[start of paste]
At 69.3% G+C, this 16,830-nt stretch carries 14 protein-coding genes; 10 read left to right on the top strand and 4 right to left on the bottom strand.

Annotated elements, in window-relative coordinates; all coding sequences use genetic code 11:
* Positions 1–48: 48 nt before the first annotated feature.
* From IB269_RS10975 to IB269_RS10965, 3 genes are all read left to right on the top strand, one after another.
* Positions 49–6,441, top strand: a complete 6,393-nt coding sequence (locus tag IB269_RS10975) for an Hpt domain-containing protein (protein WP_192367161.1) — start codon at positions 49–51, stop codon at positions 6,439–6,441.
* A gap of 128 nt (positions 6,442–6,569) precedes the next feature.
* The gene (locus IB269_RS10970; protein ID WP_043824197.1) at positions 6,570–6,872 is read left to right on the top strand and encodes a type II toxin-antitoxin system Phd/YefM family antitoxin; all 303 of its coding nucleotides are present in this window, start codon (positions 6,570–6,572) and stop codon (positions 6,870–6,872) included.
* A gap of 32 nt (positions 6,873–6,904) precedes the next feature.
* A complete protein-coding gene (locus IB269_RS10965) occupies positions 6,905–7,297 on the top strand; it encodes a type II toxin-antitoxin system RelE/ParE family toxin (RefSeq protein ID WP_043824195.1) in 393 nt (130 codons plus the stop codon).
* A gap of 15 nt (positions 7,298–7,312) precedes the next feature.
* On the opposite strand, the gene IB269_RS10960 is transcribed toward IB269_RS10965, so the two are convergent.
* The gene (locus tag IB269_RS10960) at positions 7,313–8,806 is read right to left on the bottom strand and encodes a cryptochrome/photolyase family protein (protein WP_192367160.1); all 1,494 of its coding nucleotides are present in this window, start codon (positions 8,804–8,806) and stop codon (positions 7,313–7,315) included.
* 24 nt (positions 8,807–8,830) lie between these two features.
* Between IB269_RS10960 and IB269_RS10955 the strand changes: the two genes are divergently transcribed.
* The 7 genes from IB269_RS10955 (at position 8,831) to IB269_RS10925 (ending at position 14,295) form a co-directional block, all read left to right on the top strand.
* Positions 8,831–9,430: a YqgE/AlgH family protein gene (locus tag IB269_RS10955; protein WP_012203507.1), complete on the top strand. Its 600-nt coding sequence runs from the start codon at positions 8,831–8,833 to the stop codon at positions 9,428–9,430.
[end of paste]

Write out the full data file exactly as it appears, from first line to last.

At 69.3% G+C, this 16,830-nt stretch carries 14 protein-coding genes; 10 read left to right on the top strand and 4 right to left on the bottom strand.

Annotated elements, in window-relative coordinates; all coding sequences use genetic code 11:
* Positions 1–48: 48 nt before the first annotated feature.
* From IB269_RS10975 to IB269_RS10965, 3 genes are all read left to right on the top strand, one after another.
* Positions 49–6,441, top strand: a complete 6,393-nt coding sequence (locus tag IB269_RS10975) for an Hpt domain-containing protein (protein WP_192367161.1) — start codon at positions 49–51, stop codon at positions 6,439–6,441.
* A gap of 128 nt (positions 6,442–6,569) precedes the next feature.
* The gene (locus IB269_RS10970; protein ID WP_043824197.1) at positions 6,570–6,872 is read left to right on the top strand and encodes a type II toxin-antitoxin system Phd/YefM family antitoxin; all 303 of its coding nucleotides are present in this window, start codon (positions 6,570–6,572) and stop codon (positions 6,870–6,872) included.
* A gap of 32 nt (positions 6,873–6,904) precedes the next feature.
* A complete protein-coding gene (locus IB269_RS10965) occupies positions 6,905–7,297 on the top strand; it encodes a type II toxin-antitoxin system RelE/ParE family toxin (RefSeq protein ID WP_043824195.1) in 393 nt (130 codons plus the stop codon).
* A gap of 15 nt (positions 7,298–7,312) precedes the next feature.
* On the opposite strand, the gene IB269_RS10960 is transcribed toward IB269_RS10965, so the two are convergent.
* The gene (locus tag IB269_RS10960) at positions 7,313–8,806 is read right to left on the bottom strand and encodes a cryptochrome/photolyase family protein (protein WP_192367160.1); all 1,494 of its coding nucleotides are present in this window, start codon (positions 8,804–8,806) and stop codon (positions 7,313–7,315) included.
* 24 nt (positions 8,807–8,830) lie between these two features.
* Between IB269_RS10960 and IB269_RS10955 the strand changes: the two genes are divergently transcribed.
* The 7 genes from IB269_RS10955 (at position 8,831) to IB269_RS10925 (ending at position 14,295) form a co-directional block, all read left to right on the top strand.
* Positions 8,831–9,430: a YqgE/AlgH family protein gene (locus tag IB269_RS10955; protein WP_012203507.1), complete on the top strand. Its 600-nt coding sequence runs from the start codon at positions 8,831–8,833 to the stop codon at positions 9,428–9,430.